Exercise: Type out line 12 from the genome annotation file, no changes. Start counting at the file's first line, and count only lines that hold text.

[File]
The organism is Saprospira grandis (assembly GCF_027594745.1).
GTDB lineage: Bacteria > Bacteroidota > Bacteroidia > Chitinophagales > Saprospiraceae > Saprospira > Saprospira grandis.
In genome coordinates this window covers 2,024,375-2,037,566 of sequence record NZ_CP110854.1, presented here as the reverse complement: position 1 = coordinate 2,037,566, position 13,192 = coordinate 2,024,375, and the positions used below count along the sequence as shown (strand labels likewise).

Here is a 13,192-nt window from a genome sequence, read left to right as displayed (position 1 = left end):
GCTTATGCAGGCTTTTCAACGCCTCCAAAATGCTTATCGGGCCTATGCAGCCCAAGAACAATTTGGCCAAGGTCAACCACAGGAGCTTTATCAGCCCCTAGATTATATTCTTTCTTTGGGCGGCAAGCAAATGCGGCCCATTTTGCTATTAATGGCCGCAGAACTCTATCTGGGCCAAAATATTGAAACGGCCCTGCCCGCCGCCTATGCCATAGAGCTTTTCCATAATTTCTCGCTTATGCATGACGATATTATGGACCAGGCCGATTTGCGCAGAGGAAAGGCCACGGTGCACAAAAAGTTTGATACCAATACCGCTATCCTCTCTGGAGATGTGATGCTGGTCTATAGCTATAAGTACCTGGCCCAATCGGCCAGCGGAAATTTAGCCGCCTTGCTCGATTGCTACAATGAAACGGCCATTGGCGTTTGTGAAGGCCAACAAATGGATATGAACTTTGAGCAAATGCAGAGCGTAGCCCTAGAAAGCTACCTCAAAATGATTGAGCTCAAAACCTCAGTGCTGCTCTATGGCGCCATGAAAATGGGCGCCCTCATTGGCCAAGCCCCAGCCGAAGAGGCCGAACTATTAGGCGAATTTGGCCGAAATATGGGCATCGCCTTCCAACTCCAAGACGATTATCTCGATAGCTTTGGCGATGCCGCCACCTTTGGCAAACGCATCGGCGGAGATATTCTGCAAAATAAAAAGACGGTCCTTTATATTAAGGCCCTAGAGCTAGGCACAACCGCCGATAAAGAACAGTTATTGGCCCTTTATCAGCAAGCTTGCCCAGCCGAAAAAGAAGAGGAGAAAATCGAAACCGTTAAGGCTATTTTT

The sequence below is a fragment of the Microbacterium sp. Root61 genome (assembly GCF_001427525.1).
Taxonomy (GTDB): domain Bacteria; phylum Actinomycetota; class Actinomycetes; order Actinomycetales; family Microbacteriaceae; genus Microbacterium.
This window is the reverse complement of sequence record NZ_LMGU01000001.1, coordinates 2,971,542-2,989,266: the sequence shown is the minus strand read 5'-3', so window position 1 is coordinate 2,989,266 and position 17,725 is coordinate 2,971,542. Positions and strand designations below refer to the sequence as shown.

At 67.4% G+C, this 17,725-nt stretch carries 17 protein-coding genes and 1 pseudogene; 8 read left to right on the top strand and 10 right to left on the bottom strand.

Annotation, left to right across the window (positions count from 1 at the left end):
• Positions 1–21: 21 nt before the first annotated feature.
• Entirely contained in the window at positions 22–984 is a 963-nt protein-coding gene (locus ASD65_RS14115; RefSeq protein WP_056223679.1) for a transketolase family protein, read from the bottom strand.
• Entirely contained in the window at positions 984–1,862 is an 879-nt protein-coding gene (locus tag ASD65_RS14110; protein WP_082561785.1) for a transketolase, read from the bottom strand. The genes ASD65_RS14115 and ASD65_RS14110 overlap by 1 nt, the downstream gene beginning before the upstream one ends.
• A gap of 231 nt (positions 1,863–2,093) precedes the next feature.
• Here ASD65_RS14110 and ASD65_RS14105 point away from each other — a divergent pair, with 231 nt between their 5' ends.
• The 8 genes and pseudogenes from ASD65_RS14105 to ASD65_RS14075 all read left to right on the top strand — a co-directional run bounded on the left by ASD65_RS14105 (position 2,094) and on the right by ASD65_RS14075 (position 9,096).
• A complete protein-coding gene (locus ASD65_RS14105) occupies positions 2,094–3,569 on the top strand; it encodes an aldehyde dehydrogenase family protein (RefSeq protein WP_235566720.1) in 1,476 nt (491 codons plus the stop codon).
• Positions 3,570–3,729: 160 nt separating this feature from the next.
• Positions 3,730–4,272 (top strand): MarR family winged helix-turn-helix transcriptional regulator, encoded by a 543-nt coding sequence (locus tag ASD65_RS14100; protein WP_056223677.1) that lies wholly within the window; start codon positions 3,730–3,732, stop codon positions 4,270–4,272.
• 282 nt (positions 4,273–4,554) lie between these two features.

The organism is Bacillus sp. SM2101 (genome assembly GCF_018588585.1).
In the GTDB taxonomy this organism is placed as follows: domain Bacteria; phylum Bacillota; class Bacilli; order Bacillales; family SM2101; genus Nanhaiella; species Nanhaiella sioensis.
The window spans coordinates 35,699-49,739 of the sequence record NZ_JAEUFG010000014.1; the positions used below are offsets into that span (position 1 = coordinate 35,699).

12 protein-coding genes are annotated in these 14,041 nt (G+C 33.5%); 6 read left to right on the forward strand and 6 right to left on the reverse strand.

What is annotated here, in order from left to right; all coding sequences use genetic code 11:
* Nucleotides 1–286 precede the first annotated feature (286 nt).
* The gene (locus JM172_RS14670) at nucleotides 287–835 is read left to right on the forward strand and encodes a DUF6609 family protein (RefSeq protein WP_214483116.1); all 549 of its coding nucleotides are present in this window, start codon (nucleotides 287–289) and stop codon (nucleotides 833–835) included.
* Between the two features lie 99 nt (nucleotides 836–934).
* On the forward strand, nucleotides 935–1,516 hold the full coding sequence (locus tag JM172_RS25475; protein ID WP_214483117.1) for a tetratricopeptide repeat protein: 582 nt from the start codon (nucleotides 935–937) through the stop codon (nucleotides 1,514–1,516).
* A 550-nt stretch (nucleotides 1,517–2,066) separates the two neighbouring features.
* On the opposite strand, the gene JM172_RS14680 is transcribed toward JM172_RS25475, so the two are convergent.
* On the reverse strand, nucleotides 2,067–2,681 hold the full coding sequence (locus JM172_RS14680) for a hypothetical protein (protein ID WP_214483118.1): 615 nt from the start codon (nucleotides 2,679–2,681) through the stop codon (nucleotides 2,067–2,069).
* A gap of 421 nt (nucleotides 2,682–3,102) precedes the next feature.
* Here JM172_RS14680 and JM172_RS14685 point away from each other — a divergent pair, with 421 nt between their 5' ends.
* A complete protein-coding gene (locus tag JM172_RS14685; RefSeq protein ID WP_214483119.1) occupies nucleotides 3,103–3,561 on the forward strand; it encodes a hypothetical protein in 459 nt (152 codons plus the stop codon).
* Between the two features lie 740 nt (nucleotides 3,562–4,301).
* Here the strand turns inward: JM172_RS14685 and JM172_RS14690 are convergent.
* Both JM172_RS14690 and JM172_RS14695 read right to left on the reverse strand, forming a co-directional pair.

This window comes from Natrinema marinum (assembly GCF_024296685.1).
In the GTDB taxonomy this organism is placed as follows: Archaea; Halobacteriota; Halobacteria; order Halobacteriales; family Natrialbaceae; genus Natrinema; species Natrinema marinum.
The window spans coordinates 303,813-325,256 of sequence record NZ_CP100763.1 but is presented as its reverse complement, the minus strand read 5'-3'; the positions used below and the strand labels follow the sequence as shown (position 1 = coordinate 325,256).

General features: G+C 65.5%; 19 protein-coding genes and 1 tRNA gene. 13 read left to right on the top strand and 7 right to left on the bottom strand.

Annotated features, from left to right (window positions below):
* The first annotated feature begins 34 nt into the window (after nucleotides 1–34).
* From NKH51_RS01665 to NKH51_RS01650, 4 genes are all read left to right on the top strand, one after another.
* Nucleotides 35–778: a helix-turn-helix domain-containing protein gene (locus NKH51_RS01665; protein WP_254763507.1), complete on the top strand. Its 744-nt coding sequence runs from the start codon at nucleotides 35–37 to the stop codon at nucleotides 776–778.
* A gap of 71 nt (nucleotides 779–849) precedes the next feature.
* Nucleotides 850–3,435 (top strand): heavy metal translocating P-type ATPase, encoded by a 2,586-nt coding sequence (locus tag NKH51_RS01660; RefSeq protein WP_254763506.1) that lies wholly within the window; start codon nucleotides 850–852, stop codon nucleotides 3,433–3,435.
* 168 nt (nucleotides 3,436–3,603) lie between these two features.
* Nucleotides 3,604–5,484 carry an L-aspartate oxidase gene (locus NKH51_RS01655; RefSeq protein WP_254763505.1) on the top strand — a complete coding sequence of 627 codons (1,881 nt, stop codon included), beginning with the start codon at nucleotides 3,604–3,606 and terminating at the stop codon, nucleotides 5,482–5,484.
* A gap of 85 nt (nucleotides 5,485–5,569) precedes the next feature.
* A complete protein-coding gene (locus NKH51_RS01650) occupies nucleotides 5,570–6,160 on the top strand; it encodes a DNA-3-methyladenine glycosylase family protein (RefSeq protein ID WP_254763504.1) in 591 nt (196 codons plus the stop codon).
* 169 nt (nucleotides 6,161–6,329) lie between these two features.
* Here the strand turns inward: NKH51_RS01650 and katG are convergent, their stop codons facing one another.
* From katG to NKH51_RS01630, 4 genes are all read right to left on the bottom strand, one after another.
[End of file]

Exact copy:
• Entirely contained in the window at positions 22–984 is a 963-nt protein-coding gene (locus ASD65_RS14115; RefSeq protein WP_056223679.1) for a transketolase family protein, read from the bottom strand.